Internal Condoms

Structural Details of the Internal Condom

The Internal condom is made up of a long polyurethane sheath that lines the walls of the vagina and is anchored at each end by flexible polyurethane rings. The ring at the closed end rests over the cervix (like a diaphragm or cervical cap would). The outer ring rests outside the body, against the labia – if anatomy permits, it may rub nicely against the clitoris and may promote arousal for the woman wearing the condom.

The internal condom is made of polyurethane, not latex, so people who are sensitive to latex can use them comfortably and safely. The internal condom is longer than most latex condoms for men.

Heat and sensation are nicely transmitted through the soft, thin polyurethane lining. We have had customers rave about how well they can “feel” their partners.

The internal condom is used once with penetrative vaginal sex, and then disposed of. It can also be used for penetrative anal sex; however, the person doing the penetrating needs to keep an eye on the outer ring to ensure that it does not get pushed inside the wearer.

Although the internal condom comes prelubricated, it is wise to add more lubrication to the penis and to the inside of the condom to reduce breakage. The internal condom does not contain spermicide.

The U.S. FDA (Food and Drug Administration) approved the first condom for women – called “Reality” in the U.S. and “Femidom” elsewhere – in 1993.

Health Issues and the internal Condom

Used consistently and correctly, it has a contraceptive failure rate of 5 percent, which means that using the internal condom can prevent pregnancy 95 percent of the times that you use it.

Available over-the-counter, this product technically puts the contraceptive and preventative benefits of the barrier technology into a woman’s hands. (We say “technically” because some women may initially experience resistance from their partners, which may take negotiation skills to overcome.)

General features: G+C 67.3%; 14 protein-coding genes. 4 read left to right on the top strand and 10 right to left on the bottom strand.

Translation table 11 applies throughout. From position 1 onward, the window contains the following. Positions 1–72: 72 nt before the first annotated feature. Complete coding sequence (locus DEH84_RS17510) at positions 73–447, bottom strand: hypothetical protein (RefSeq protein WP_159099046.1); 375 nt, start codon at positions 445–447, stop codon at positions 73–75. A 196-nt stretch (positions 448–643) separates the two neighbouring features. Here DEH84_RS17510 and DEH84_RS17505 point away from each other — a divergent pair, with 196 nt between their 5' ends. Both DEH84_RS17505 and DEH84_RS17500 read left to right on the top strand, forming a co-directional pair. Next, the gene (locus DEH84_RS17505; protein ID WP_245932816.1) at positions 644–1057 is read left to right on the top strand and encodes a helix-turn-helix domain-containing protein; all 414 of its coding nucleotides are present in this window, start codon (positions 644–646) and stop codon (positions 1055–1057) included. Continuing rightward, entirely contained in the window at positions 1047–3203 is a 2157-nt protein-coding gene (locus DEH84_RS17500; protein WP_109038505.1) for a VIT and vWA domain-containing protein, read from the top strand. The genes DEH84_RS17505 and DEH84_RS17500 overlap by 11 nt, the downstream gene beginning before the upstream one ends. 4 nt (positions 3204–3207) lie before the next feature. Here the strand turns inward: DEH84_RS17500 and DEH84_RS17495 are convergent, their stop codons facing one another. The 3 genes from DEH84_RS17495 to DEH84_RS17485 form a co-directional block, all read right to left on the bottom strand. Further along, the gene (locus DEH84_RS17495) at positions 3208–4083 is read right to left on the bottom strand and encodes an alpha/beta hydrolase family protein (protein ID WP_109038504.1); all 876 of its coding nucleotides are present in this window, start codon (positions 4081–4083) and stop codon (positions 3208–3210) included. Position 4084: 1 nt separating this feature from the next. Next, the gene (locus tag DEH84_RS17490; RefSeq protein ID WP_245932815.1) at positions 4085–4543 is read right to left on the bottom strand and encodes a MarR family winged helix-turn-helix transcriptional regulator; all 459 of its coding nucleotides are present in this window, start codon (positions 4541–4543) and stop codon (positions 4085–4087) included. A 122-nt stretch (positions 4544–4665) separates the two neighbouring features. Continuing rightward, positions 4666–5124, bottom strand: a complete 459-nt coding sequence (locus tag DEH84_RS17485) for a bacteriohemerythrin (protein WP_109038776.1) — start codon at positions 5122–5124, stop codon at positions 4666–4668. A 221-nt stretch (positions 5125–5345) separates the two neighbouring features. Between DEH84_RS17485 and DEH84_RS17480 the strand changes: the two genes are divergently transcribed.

It can be inserted up to eight hours before intercourse, and unlike the male condom, can be inserted, used, and removed regardless of how erect the penis is.

The internal condom gives more protection against sexually transmitted infections (including HIV) than any other contraceptive technology available, except for the male condom. It gives better STI protection than the Pill, contraceptive implants, the “shot” (Depo-Provera), the IUD, diaphragms, or a cervical cap.

Techniques for use of the internal condom

As with any new technology, learning to use this condom takes a little practice. If you are using the condom for vaginal penetration, squeeze the inner ring and insert it into the vagina just past the pubic bone so it covers your cervix. Check with your finger to ensure the sheath isn’t twisted. Note that the outer ring stays outside the vaginal opening. (users report that this is not irritating or uncomfortable, and often adds clitoral stimulation during intercourse.) There is some aiming involved to make sure that the penis is inside the outer ring/sheath. Some people like to squeeze more lubricant into the sheath during use. When you’re ready to remove it, just twist the outer ring (to keep secretions/semen inside) and gently tug out. No mess, no fuss.

If you are using the condom for anal penetration, remove the inner cervical ring. You can insert it directly into the anus perhaps over your fingers, or you can put the condom over the penis and gently slide the condom in. There is the same concern regarding the aim (to make sure the penis is inside the sheath), as well as the additional possibility of pushing the condom in too far (since there’s no cervix to stop it). The person doing the penetrating needs to monitor the outer ring to make sure it does not slowly move in.

Women who do not have a cervix (due to hysterectomy) can also use the internal condom for vaginal intercourse. You’ll want to remove the inner ring, insert it into the vagina as described above, and have the person doing the penetrating monitor the outer ring to make sure it doesn’t slip inside. Take special care to have good “aim”, making sure the penis stays inside the sheath at all times.

We have been amazed at the success of the internal condom. People with vaginas love the internal condom. People with penises love the internal condom. Some couples take turns: he wears one this time, she wears one the next. Men say it’s a nice change to have someone else get the condom on.

For internal-condom-devotees, the increased warmth, sensation, and fit make the expense worth the price.